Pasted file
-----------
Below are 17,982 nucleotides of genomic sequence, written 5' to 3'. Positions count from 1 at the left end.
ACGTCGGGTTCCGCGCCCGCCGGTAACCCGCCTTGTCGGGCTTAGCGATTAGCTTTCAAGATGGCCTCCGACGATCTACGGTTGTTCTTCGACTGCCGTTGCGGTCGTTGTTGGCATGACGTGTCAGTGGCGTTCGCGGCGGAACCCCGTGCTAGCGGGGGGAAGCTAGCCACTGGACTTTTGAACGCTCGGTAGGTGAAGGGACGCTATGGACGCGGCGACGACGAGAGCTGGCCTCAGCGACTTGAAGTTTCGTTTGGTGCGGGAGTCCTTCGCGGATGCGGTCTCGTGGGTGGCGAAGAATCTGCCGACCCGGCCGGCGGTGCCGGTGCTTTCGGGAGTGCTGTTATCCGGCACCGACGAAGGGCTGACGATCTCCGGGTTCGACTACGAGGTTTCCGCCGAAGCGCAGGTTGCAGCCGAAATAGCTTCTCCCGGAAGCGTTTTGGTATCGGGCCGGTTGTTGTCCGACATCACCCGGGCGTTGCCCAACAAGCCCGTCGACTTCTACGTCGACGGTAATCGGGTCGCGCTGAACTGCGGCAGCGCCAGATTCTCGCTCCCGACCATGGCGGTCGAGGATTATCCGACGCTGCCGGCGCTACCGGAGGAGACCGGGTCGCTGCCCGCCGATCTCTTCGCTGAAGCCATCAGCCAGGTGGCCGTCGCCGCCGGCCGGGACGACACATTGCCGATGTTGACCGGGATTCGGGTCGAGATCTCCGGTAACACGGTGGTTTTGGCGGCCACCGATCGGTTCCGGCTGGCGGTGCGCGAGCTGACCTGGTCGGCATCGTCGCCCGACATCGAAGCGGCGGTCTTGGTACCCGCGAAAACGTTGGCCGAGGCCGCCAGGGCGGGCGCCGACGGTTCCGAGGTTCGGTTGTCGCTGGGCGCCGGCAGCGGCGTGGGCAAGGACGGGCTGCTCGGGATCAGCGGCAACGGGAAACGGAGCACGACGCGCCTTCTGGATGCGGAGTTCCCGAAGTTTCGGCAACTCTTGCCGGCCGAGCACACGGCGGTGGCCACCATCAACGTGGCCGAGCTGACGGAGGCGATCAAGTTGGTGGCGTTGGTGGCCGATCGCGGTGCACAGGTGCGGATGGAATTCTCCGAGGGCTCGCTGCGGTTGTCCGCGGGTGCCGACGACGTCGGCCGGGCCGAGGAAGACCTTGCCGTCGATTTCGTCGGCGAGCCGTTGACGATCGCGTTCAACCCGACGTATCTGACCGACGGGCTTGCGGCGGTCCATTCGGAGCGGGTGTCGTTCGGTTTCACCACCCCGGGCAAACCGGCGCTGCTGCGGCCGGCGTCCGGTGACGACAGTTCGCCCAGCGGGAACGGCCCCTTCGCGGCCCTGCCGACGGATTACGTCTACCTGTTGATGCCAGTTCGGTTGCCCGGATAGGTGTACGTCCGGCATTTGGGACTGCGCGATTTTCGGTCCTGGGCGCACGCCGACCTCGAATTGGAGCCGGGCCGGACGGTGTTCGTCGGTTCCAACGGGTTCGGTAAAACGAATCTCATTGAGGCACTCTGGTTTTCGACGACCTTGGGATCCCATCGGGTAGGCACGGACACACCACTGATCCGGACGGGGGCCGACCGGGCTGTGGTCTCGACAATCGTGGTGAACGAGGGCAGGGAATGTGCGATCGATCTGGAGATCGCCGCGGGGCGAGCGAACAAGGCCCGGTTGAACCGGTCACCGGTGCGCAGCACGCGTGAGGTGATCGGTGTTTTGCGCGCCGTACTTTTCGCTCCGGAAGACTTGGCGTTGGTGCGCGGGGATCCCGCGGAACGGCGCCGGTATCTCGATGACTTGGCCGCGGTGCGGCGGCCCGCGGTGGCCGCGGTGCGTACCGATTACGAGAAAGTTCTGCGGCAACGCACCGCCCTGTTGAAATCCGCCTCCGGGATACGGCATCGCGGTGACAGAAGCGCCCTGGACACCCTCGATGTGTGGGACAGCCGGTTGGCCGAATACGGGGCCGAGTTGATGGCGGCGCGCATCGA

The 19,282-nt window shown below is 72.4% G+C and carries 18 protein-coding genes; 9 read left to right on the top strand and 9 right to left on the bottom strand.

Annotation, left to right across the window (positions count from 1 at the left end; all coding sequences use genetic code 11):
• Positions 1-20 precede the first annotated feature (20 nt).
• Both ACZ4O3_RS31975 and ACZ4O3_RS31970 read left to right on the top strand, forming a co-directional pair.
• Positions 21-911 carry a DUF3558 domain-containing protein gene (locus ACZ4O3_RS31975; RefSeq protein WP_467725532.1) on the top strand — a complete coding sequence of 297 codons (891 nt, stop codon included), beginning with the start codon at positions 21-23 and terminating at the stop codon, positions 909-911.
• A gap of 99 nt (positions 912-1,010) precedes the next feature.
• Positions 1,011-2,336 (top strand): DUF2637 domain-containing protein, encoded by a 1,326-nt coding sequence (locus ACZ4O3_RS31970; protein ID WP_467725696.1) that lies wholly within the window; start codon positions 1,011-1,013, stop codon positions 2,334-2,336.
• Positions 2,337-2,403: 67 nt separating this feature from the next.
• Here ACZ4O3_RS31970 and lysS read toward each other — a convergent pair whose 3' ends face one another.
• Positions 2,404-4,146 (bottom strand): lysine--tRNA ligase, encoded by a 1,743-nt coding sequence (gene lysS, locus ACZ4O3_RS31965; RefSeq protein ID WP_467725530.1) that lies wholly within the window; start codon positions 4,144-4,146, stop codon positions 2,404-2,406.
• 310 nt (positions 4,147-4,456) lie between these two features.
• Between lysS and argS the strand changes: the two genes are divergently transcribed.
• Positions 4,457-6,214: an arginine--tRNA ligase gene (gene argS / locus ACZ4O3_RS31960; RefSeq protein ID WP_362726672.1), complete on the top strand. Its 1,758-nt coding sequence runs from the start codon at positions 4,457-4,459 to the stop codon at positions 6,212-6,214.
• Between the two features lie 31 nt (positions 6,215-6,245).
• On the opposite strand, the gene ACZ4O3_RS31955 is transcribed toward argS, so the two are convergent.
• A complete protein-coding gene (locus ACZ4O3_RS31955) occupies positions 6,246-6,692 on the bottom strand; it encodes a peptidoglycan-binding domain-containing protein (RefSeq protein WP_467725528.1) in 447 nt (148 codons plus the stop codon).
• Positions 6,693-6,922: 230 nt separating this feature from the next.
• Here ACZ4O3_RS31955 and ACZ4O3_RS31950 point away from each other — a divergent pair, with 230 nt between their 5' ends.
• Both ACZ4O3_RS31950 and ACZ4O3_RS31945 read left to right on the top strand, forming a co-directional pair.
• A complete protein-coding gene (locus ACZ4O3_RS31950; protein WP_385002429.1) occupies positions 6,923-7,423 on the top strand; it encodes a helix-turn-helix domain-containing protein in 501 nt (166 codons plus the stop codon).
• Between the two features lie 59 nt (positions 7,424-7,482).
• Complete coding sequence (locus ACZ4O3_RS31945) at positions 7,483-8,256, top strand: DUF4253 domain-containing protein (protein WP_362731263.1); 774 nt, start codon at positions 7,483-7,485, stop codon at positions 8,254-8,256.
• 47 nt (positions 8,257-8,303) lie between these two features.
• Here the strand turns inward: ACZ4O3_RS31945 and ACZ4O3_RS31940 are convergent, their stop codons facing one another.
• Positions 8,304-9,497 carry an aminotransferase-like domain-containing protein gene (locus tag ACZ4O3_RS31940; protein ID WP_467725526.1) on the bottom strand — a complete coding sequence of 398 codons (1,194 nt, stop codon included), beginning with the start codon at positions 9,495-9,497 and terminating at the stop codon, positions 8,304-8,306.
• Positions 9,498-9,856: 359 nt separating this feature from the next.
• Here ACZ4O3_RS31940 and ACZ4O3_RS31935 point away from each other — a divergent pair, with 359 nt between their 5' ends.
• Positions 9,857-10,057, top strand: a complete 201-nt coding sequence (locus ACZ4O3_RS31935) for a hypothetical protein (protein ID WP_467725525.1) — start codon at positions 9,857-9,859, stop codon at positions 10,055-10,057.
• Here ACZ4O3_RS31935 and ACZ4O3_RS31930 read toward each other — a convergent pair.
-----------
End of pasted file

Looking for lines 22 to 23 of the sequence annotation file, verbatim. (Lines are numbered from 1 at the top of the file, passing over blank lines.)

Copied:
• A complete protein-coding gene (locus ACZ4O3_RS31950; protein WP_385002429.1) occupies positions 6,923-7,423 on the top strand; it encodes a helix-turn-helix domain-containing protein in 501 nt (166 codons plus the stop codon).
• Between the two features lie 59 nt (positions 7,424-7,482).